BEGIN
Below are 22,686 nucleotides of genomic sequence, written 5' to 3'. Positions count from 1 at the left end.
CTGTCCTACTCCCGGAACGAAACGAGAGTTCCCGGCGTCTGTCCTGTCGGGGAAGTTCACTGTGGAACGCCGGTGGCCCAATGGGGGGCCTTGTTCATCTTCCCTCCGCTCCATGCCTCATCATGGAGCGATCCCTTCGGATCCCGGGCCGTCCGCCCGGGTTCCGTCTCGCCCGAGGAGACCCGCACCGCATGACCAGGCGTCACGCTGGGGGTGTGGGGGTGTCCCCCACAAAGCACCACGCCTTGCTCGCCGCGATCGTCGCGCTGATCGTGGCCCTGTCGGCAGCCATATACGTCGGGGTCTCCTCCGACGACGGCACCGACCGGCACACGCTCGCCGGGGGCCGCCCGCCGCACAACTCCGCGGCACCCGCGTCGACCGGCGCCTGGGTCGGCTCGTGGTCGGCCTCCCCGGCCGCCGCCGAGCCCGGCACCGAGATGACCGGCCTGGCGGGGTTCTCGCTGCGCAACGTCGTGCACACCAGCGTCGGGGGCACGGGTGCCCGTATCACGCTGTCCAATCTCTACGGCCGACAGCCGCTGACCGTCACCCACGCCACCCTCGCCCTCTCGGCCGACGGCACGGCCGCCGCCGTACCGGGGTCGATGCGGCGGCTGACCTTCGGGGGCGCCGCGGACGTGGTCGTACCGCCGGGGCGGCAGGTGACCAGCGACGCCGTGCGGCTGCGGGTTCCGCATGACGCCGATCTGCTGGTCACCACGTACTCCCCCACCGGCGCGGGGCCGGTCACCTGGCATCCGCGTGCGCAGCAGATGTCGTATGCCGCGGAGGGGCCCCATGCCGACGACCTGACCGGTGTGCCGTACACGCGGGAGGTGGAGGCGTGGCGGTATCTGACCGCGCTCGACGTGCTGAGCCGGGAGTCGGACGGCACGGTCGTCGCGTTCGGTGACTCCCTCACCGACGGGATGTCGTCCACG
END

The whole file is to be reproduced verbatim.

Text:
Below are 22,686 nucleotides of genomic sequence, written 5' to 3'. Positions count from 1 at the left end.
CTGTCCTACTCCCGGAACGAAACGAGAGTTCCCGGCGTCTGTCCTGTCGGGGAAGTTCACTGTGGAACGCCGGTGGCCCAATGGGGGGCCTTGTTCATCTTCCCTCCGCTCCATGCCTCATCATGGAGCGATCCCTTCGGATCCCGGGCCGTCCGCCCGGGTTCCGTCTCGCCCGAGGAGACCCGCACCGCATGACCAGGCGTCACGCTGGGGGTGTGGGGGTGTCCCCCACAAAGCACCACGCCTTGCTCGCCGCGATCGTCGCGCTGATCGTGGCCCTGTCGGCAGCCATATACGTCGGGGTCTCCTCCGACGACGGCACCGACCGGCACACGCTCGCCGGGGGCCGCCCGCCGCACAACTCCGCGGCACCCGCGTCGACCGGCGCCTGGGTCGGCTCGTGGTCGGCCTCCCCGGCCGCCGCCGAGCCCGGCACCGAGATGACCGGCCTGGCGGGGTTCTCGCTGCGCAACGTCGTGCACACCAGCGTCGGGGGCACGGGTGCCCGTATCACGCTGTCCAATCTCTACGGCCGACAGCCGCTGACCGTCACCCACGCCACCCTCGCCCTCTCGGCCGACGGCACGGCCGCCGCCGTACCGGGGTCGATGCGGCGGCTGACCTTCGGGGGCGCCGCGGACGTGGTCGTACCGCCGGGGCGGCAGGTGACCAGCGACGCCGTGCGGCTGCGGGTTCCGCATGACGCCGATCTGCTGGTCACCACGTACTCCCCCACCGGCGCGGGGCCGGTCACCTGGCATCCGCGTGCGCAGCAGATGTCGTATGCCGCGGAGGGGCCCCATGCCGACGACCTGACCGGTGTGCCGTACACGCGGGAGGTGGAGGCGTGGCGGTATCTGACCGCGCTCGACGTGCTGAGCCGGGAGTCGGACGGCACGGTCGTCGCGTTCGGTGACTCCCTCACCGACGGGATGTCGTCCACG